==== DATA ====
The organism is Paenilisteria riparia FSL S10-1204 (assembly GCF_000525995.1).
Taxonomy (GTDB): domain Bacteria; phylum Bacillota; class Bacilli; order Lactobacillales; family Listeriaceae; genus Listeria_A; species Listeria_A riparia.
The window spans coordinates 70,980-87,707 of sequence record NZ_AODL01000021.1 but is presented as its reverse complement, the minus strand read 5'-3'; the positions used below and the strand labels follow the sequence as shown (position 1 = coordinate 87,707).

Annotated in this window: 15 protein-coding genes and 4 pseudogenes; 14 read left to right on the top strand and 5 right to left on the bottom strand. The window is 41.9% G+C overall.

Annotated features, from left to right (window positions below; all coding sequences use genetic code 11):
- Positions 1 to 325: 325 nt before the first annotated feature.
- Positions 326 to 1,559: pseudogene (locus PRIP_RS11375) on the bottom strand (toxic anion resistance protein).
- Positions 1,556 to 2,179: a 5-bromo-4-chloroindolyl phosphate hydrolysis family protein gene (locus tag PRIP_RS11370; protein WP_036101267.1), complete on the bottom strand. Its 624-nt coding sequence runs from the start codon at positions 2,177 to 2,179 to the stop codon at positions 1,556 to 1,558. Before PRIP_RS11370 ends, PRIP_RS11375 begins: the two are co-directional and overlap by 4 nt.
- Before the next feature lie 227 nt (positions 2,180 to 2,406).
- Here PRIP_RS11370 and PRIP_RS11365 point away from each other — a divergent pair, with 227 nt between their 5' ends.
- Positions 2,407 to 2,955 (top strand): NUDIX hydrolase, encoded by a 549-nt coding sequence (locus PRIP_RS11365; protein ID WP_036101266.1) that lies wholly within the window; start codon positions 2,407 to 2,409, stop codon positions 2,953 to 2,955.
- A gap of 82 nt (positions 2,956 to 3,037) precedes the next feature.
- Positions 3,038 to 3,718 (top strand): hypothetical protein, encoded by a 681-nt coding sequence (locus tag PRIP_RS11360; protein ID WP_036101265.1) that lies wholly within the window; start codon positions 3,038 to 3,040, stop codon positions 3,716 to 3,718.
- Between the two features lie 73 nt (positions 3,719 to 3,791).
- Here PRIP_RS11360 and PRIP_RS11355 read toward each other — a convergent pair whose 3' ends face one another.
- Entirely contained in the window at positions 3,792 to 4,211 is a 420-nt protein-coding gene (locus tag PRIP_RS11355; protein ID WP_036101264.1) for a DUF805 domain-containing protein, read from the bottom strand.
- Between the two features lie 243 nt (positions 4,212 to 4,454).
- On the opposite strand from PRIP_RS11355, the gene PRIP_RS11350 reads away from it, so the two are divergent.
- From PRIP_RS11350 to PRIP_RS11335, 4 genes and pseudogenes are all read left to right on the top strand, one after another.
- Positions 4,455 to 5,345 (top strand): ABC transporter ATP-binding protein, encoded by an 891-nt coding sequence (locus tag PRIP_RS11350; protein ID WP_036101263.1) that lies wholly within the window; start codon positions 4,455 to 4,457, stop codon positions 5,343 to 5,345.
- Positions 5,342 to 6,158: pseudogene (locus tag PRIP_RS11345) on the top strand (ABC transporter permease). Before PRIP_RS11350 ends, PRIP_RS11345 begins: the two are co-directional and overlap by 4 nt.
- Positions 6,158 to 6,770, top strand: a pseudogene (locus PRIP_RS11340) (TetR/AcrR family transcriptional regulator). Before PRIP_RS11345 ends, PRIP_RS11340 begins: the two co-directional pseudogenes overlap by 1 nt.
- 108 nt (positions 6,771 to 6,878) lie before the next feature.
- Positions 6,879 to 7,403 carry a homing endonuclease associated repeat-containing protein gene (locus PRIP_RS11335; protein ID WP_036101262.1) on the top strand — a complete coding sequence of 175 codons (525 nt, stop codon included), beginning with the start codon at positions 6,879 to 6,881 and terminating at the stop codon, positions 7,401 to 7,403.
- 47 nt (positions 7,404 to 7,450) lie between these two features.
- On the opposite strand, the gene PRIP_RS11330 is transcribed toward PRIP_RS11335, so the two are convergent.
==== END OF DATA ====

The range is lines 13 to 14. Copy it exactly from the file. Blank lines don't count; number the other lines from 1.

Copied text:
- Positions 3,038 to 3,718 (top strand): hypothetical protein, encoded by a 681-nt coding sequence (locus tag PRIP_RS11360; protein ID WP_036101265.1) that lies wholly within the window; start codon positions 3,038 to 3,040, stop codon positions 3,716 to 3,718.
- Between the two features lie 73 nt (positions 3,719 to 3,791).